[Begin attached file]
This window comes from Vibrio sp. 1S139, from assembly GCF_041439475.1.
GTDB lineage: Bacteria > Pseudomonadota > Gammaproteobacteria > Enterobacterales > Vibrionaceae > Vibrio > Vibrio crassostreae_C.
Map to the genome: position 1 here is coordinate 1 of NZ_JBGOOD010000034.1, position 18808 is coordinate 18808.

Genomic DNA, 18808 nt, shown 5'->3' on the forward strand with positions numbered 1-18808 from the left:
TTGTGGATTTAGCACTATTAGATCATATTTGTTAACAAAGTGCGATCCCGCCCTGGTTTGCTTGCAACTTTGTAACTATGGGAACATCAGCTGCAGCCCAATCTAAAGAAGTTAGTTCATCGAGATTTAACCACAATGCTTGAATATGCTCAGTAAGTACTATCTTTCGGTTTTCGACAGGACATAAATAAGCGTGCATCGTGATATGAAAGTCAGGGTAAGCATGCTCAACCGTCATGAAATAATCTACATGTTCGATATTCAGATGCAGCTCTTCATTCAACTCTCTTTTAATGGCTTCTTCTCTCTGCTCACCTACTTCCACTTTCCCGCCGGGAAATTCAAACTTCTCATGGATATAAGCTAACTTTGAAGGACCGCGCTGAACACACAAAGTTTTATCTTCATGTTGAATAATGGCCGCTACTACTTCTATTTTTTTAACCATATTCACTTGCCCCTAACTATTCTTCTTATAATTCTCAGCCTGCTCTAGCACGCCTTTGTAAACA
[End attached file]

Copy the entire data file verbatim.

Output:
This window comes from Vibrio sp. 1S139, from assembly GCF_041439475.1.
GTDB lineage: Bacteria > Pseudomonadota > Gammaproteobacteria > Enterobacterales > Vibrionaceae > Vibrio > Vibrio crassostreae_C.
Map to the genome: position 1 here is coordinate 1 of NZ_JBGOOD010000034.1, position 18808 is coordinate 18808.

Genomic DNA, 18808 nt, shown 5'->3' on the forward strand with positions numbered 1-18808 from the left:
TTGTGGATTTAGCACTATTAGATCATATTTGTTAACAAAGTGCGATCCCGCCCTGGTTTGCTTGCAACTTTGTAACTATGGGAACATCAGCTGCAGCCCAATCTAAAGAAGTTAGTTCATCGAGATTTAACCACAATGCTTGAATATGCTCAGTAAGTACTATCTTTCGGTTTTCGACAGGACATAAATAAGCGTGCATCGTGATATGAAAGTCAGGGTAAGCATGCTCAACCGTCATGAAATAATCTACATGTTCGATATTCAGATGCAGCTCTTCATTCAACTCTCTTTTAATGGCTTCTTCTCTCTGCTCACCTACTTCCACTTTCCCGCCGGGAAATTCAAACTTCTCATGGATATAAGCTAACTTTGAAGGACCGCGCTGAACACACAAAGTTTTATCTTCATGTTGAATAATGGCCGCTACTACTTCTATTTTTTTAACCATATTCACTTGCCCCTAACTATTCTTCTTATAATTCTCAGCCTGCTCTAGCACGCCTTTGTAAACA